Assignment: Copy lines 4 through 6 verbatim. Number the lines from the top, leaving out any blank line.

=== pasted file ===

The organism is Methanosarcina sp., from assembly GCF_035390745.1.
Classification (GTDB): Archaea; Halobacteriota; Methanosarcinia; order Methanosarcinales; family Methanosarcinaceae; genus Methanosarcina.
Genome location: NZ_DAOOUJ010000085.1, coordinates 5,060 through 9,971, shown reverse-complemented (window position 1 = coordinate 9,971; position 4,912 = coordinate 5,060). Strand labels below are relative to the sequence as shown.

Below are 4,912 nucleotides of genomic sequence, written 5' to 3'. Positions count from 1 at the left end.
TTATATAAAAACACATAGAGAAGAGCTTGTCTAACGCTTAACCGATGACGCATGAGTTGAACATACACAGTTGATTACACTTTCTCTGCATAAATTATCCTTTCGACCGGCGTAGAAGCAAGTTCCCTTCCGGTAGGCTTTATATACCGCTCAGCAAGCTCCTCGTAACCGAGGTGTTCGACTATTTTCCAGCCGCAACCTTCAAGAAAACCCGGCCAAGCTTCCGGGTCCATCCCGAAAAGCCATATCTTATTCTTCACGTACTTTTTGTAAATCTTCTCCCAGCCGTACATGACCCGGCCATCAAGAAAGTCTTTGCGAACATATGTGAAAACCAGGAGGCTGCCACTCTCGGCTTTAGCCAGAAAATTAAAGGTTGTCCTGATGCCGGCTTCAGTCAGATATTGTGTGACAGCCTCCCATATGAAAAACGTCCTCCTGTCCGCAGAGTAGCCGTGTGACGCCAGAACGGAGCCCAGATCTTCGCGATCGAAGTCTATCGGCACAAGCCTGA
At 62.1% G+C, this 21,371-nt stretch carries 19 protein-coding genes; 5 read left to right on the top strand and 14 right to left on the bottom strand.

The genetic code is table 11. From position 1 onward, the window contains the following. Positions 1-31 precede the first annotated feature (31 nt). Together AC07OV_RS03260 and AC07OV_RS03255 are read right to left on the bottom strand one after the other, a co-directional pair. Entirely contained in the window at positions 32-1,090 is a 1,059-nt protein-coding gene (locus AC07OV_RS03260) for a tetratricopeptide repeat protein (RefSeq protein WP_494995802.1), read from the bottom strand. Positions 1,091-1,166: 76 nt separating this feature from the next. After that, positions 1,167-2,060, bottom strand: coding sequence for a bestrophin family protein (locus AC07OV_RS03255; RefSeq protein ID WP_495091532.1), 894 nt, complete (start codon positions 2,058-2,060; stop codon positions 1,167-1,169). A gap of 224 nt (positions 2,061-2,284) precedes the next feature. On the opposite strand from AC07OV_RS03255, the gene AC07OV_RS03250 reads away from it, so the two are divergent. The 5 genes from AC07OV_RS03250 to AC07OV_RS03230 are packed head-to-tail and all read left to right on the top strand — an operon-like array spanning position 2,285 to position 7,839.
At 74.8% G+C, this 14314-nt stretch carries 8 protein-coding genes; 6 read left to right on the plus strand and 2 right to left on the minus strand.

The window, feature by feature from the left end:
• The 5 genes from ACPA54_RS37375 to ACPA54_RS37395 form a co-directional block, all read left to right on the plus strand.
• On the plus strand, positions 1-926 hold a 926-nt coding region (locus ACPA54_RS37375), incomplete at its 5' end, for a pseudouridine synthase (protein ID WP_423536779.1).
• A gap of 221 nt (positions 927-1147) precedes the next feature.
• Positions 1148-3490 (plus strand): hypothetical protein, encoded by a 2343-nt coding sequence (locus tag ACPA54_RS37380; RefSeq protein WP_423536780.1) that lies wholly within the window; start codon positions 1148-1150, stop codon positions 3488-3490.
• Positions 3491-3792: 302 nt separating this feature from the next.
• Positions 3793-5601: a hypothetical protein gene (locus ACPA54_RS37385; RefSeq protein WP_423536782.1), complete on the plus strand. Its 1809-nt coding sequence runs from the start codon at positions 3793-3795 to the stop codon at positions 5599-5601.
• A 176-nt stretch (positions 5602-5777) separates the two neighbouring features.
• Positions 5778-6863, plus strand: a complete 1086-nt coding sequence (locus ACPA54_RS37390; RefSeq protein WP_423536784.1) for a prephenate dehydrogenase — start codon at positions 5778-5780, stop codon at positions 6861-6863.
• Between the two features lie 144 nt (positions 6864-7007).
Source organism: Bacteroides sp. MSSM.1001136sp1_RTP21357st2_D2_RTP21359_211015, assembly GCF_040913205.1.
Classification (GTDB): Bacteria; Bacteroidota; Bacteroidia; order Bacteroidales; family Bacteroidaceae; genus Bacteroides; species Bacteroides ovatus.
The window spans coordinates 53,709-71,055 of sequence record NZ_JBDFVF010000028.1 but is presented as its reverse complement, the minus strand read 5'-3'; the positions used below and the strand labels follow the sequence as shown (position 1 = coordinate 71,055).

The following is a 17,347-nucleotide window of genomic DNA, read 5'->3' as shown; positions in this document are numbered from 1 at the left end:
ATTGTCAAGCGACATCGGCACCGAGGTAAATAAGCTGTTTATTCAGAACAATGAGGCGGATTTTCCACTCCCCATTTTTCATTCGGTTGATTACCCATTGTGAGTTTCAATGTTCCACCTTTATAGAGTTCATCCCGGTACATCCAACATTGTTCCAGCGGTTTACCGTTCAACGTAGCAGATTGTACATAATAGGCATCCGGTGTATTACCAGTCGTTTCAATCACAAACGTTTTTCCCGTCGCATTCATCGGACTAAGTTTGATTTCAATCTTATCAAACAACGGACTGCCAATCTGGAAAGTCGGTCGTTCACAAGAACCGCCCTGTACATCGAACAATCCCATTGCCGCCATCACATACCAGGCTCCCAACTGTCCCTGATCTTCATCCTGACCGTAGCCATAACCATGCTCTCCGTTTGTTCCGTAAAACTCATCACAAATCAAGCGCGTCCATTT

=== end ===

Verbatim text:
Below are 4,912 nucleotides of genomic sequence, written 5' to 3'. Positions count from 1 at the left end.
TTATATAAAAACACATAGAGAAGAGCTTGTCTAACGCTTAACCGATGACGCATGAGTTGAACATACACAGTTGATTACACTTTCTCTGCATAAATTATCCTTTCGACCGGCGTAGAAGCAAGTTCCCTTCCGGTAGGCTTTATATACCGCTCAGCAAGCTCCTCGTAACCGAGGTGTTCGACTATTTTCCAGCCGCAACCTTCAAGAAAACCCGGCCAAGCTTCCGGGTCCATCCCGAAAAGCCATATCTTATTCTTCACGTACTTTTTGTAAATCTTCTCCCAGCCGTACATGACCCGGCCATCAAGAAAGTCTTTGCGAACATATGTGAAAACCAGGAGGCTGCCACTCTCGGCTTTAGCCAGAAAATTAAAGGTTGTCCTGATGCCGGCTTCAGTCAGATATTGTGTGACAGCCTCCCATATGAAAAACGTCCTCCTGTCCGCAGAGTAGCCGTGTGACGCCAGAACGGAGCCCAGATCTTCGCGATCGAAGTCTATCGGCACAAGCCTGA
At 62.1% G+C, this 21,371-nt stretch carries 19 protein-coding genes; 5 read left to right on the top strand and 14 right to left on the bottom strand.